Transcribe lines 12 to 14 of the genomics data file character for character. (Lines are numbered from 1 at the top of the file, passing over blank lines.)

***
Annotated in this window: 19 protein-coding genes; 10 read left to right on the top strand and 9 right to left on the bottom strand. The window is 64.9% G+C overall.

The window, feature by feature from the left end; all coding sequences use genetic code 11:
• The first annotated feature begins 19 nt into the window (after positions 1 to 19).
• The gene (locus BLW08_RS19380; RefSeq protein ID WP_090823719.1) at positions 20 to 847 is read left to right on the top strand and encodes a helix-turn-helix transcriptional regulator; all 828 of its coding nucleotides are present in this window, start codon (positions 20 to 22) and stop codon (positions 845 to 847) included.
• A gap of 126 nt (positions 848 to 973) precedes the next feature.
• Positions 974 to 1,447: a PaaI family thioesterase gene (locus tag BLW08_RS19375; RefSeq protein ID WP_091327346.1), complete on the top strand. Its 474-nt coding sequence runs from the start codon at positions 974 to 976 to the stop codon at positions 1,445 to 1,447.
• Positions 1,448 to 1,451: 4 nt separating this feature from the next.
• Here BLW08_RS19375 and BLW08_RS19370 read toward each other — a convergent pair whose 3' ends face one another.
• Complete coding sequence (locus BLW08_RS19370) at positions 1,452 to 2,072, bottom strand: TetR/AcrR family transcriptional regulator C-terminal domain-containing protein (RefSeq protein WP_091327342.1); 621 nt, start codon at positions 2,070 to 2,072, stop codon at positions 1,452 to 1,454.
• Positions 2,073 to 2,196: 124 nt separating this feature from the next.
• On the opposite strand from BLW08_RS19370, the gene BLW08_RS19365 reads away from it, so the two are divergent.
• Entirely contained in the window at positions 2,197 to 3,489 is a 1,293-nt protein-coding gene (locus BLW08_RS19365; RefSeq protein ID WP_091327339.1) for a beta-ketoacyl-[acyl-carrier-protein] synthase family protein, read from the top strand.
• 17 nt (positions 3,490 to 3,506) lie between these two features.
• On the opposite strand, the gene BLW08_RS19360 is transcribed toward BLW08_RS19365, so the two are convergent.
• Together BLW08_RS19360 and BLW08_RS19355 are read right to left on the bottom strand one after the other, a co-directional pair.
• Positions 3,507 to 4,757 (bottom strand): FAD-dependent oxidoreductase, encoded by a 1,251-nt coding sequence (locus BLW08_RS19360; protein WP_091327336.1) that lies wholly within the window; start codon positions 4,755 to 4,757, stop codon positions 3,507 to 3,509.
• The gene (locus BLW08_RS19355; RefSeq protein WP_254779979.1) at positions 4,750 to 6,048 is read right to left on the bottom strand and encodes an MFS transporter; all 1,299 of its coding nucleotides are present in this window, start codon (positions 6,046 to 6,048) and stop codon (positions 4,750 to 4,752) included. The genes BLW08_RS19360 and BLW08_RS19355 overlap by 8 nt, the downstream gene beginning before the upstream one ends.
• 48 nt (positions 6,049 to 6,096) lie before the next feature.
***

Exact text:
• Entirely contained in the window at positions 2,197 to 3,489 is a 1,293-nt protein-coding gene (locus BLW08_RS19365; RefSeq protein ID WP_091327339.1) for a beta-ketoacyl-[acyl-carrier-protein] synthase family protein, read from the top strand.
• 17 nt (positions 3,490 to 3,506) lie between these two features.
• On the opposite strand, the gene BLW08_RS19360 is transcribed toward BLW08_RS19365, so the two are convergent.